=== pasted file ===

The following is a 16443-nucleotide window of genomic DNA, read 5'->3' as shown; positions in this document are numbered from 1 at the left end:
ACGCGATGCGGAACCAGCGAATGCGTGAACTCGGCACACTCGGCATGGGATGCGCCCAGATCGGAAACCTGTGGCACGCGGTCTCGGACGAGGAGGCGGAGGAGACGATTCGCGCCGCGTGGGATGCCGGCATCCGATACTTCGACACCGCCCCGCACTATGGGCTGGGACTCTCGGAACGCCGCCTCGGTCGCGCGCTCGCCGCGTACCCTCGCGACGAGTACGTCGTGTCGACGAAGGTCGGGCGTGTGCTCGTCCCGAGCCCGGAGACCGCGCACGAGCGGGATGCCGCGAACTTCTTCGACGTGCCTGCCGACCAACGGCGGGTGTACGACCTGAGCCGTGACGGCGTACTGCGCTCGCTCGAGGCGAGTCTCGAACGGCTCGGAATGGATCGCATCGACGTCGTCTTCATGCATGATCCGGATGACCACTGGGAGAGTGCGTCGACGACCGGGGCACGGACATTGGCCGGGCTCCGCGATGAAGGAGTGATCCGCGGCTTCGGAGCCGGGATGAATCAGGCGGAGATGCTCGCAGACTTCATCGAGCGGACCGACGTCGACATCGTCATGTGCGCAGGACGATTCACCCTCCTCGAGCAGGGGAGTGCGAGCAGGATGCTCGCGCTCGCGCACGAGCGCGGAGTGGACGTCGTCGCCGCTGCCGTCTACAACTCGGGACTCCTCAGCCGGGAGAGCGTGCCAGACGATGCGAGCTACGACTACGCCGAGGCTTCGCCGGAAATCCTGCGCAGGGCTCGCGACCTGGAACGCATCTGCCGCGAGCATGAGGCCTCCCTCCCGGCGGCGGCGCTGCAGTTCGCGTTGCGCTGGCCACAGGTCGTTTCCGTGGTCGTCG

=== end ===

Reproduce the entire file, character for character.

The following is a 16443-nucleotide window of genomic DNA, read 5'->3' as shown; positions in this document are numbered from 1 at the left end:
ACGCGATGCGGAACCAGCGAATGCGTGAACTCGGCACACTCGGCATGGGATGCGCCCAGATCGGAAACCTGTGGCACGCGGTCTCGGACGAGGAGGCGGAGGAGACGATTCGCGCCGCGTGGGATGCCGGCATCCGATACTTCGACACCGCCCCGCACTATGGGCTGGGACTCTCGGAACGCCGCCTCGGTCGCGCGCTCGCCGCGTACCCTCGCGACGAGTACGTCGTGTCGACGAAGGTCGGGCGTGTGCTCGTCCCGAGCCCGGAGACCGCGCACGAGCGGGATGCCGCGAACTTCTTCGACGTGCCTGCCGACCAACGGCGGGTGTACGACCTGAGCCGTGACGGCGTACTGCGCTCGCTCGAGGCGAGTCTCGAACGGCTCGGAATGGATCGCATCGACGTCGTCTTCATGCATGATCCGGATGACCACTGGGAGAGTGCGTCGACGACCGGGGCACGGACATTGGCCGGGCTCCGCGATGAAGGAGTGATCCGCGGCTTCGGAGCCGGGATGAATCAGGCGGAGATGCTCGCAGACTTCATCGAGCGGACCGACGTCGACATCGTCATGTGCGCAGGACGATTCACCCTCCTCGAGCAGGGGAGTGCGAGCAGGATGCTCGCGCTCGCGCACGAGCGCGGAGTGGACGTCGTCGCCGCTGCCGTCTACAACTCGGGACTCCTCAGCCGGGAGAGCGTGCCAGACGATGCGAGCTACGACTACGCCGAGGCTTCGCCGGAAATCCTGCGCAGGGCTCGCGACCTGGAACGCATCTGCCGCGAGCATGAGGCCTCCCTCCCGGCGGCGGCGCTGCAGTTCGCGTTGCGCTGGCCACAGGTCGTTTCCGTGGTCGTCG